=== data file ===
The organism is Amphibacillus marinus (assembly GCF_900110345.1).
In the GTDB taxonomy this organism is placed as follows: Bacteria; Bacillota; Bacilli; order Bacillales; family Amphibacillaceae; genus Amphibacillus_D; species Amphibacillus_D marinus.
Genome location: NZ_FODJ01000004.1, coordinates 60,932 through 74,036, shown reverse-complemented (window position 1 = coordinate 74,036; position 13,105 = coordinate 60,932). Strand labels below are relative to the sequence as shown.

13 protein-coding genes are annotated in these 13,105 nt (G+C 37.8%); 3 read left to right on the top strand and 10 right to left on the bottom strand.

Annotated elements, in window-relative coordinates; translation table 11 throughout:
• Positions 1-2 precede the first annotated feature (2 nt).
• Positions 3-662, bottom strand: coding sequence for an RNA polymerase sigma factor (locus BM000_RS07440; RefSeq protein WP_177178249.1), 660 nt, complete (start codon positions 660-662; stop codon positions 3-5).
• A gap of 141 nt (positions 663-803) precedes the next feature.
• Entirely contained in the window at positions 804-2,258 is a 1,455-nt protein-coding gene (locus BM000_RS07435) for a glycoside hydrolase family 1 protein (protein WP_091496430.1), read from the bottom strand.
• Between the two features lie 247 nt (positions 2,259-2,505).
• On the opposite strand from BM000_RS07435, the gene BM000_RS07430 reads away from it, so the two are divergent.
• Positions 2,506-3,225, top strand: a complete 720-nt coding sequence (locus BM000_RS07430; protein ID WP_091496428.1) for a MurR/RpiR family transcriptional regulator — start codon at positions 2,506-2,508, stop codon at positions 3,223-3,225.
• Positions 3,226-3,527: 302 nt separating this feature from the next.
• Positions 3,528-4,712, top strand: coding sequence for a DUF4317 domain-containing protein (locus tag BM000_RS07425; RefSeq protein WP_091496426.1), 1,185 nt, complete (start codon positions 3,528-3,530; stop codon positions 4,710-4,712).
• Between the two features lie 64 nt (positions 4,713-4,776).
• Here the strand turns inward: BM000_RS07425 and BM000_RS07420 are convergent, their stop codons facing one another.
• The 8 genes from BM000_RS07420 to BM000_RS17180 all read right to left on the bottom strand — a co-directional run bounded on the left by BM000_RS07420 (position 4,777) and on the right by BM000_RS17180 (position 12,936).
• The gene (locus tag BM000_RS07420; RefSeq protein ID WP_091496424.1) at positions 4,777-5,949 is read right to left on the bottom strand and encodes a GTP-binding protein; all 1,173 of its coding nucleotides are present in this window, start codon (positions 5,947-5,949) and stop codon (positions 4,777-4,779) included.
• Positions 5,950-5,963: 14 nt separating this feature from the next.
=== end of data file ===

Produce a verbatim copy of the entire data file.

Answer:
The organism is Amphibacillus marinus (assembly GCF_900110345.1).
In the GTDB taxonomy this organism is placed as follows: Bacteria; Bacillota; Bacilli; order Bacillales; family Amphibacillaceae; genus Amphibacillus_D; species Amphibacillus_D marinus.
Genome location: NZ_FODJ01000004.1, coordinates 60,932 through 74,036, shown reverse-complemented (window position 1 = coordinate 74,036; position 13,105 = coordinate 60,932). Strand labels below are relative to the sequence as shown.

13 protein-coding genes are annotated in these 13,105 nt (G+C 37.8%); 3 read left to right on the top strand and 10 right to left on the bottom strand.

Annotated elements, in window-relative coordinates; translation table 11 throughout:
• Positions 1-2 precede the first annotated feature (2 nt).
• Positions 3-662, bottom strand: coding sequence for an RNA polymerase sigma factor (locus BM000_RS07440; RefSeq protein WP_177178249.1), 660 nt, complete (start codon positions 660-662; stop codon positions 3-5).
• A gap of 141 nt (positions 663-803) precedes the next feature.
• Entirely contained in the window at positions 804-2,258 is a 1,455-nt protein-coding gene (locus BM000_RS07435) for a glycoside hydrolase family 1 protein (protein WP_091496430.1), read from the bottom strand.
• Between the two features lie 247 nt (positions 2,259-2,505).
• On the opposite strand from BM000_RS07435, the gene BM000_RS07430 reads away from it, so the two are divergent.
• Positions 2,506-3,225, top strand: a complete 720-nt coding sequence (locus BM000_RS07430; protein ID WP_091496428.1) for a MurR/RpiR family transcriptional regulator — start codon at positions 2,506-2,508, stop codon at positions 3,223-3,225.
• Positions 3,226-3,527: 302 nt separating this feature from the next.
• Positions 3,528-4,712, top strand: coding sequence for a DUF4317 domain-containing protein (locus tag BM000_RS07425; RefSeq protein WP_091496426.1), 1,185 nt, complete (start codon positions 3,528-3,530; stop codon positions 4,710-4,712).
• Between the two features lie 64 nt (positions 4,713-4,776).
• Here the strand turns inward: BM000_RS07425 and BM000_RS07420 are convergent, their stop codons facing one another.
• The 8 genes from BM000_RS07420 to BM000_RS17180 all read right to left on the bottom strand — a co-directional run bounded on the left by BM000_RS07420 (position 4,777) and on the right by BM000_RS17180 (position 12,936).
• The gene (locus tag BM000_RS07420; RefSeq protein ID WP_091496424.1) at positions 4,777-5,949 is read right to left on the bottom strand and encodes a GTP-binding protein; all 1,173 of its coding nucleotides are present in this window, start codon (positions 5,947-5,949) and stop codon (positions 4,777-4,779) included.
• Positions 5,950-5,963: 14 nt separating this feature from the next.